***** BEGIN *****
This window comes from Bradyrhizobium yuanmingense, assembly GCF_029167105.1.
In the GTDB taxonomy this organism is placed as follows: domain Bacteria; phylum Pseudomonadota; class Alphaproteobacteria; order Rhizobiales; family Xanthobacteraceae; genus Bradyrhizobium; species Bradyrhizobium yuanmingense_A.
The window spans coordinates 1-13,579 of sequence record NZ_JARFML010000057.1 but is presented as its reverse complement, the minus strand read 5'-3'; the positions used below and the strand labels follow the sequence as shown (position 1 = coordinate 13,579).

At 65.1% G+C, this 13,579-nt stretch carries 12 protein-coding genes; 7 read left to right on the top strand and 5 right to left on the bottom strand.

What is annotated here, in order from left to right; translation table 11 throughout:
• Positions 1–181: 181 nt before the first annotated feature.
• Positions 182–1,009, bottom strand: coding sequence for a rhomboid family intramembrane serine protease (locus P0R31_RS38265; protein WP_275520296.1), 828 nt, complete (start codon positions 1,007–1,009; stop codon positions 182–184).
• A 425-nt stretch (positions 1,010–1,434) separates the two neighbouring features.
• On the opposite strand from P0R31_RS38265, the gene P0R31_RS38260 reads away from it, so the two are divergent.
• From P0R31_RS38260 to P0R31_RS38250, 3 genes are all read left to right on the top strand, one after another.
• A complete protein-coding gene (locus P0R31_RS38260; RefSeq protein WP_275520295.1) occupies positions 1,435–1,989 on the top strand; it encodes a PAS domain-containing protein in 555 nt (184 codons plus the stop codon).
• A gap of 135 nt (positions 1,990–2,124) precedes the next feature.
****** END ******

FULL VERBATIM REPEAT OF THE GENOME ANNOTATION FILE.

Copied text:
This window comes from Bradyrhizobium yuanmingense, assembly GCF_029167105.1.
In the GTDB taxonomy this organism is placed as follows: domain Bacteria; phylum Pseudomonadota; class Alphaproteobacteria; order Rhizobiales; family Xanthobacteraceae; genus Bradyrhizobium; species Bradyrhizobium yuanmingense_A.
The window spans coordinates 1-13,579 of sequence record NZ_JARFML010000057.1 but is presented as its reverse complement, the minus strand read 5'-3'; the positions used below and the strand labels follow the sequence as shown (position 1 = coordinate 13,579).

At 65.1% G+C, this 13,579-nt stretch carries 12 protein-coding genes; 7 read left to right on the top strand and 5 right to left on the bottom strand.

What is annotated here, in order from left to right; translation table 11 throughout:
• Positions 1–181: 181 nt before the first annotated feature.
• Positions 182–1,009, bottom strand: coding sequence for a rhomboid family intramembrane serine protease (locus P0R31_RS38265; protein WP_275520296.1), 828 nt, complete (start codon positions 1,007–1,009; stop codon positions 182–184).
• A 425-nt stretch (positions 1,010–1,434) separates the two neighbouring features.
• On the opposite strand from P0R31_RS38265, the gene P0R31_RS38260 reads away from it, so the two are divergent.
• From P0R31_RS38260 to P0R31_RS38250, 3 genes are all read left to right on the top strand, one after another.
• A complete protein-coding gene (locus P0R31_RS38260; RefSeq protein WP_275520295.1) occupies positions 1,435–1,989 on the top strand; it encodes a PAS domain-containing protein in 555 nt (184 codons plus the stop codon).
• A gap of 135 nt (positions 1,990–2,124) precedes the next feature.